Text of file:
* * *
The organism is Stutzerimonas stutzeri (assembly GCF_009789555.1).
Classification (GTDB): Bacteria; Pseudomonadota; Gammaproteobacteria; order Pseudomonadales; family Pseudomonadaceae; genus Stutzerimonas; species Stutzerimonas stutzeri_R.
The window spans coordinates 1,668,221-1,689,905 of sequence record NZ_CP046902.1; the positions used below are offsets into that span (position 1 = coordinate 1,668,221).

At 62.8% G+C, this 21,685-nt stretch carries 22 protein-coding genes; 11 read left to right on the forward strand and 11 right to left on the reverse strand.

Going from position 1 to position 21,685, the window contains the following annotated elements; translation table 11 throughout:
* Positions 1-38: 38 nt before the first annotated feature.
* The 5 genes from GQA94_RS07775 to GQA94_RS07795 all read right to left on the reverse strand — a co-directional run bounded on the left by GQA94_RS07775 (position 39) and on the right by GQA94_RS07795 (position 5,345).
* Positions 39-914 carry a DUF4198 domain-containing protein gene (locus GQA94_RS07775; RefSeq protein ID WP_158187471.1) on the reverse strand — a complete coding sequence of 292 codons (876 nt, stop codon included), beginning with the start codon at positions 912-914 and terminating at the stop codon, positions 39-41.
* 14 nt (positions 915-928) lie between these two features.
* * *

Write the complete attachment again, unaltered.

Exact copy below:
The organism is Stutzerimonas stutzeri (assembly GCF_009789555.1).
Classification (GTDB): Bacteria; Pseudomonadota; Gammaproteobacteria; order Pseudomonadales; family Pseudomonadaceae; genus Stutzerimonas; species Stutzerimonas stutzeri_R.
The window spans coordinates 1,668,221-1,689,905 of sequence record NZ_CP046902.1; the positions used below are offsets into that span (position 1 = coordinate 1,668,221).

At 62.8% G+C, this 21,685-nt stretch carries 22 protein-coding genes; 11 read left to right on the forward strand and 11 right to left on the reverse strand.

Going from position 1 to position 21,685, the window contains the following annotated elements; translation table 11 throughout:
* Positions 1-38: 38 nt before the first annotated feature.
* The 5 genes from GQA94_RS07775 to GQA94_RS07795 all read right to left on the reverse strand — a co-directional run bounded on the left by GQA94_RS07775 (position 39) and on the right by GQA94_RS07795 (position 5,345).
* Positions 39-914 carry a DUF4198 domain-containing protein gene (locus GQA94_RS07775; RefSeq protein ID WP_158187471.1) on the reverse strand — a complete coding sequence of 292 codons (876 nt, stop codon included), beginning with the start codon at positions 912-914 and terminating at the stop codon, positions 39-41.
* 14 nt (positions 915-928) lie between these two features.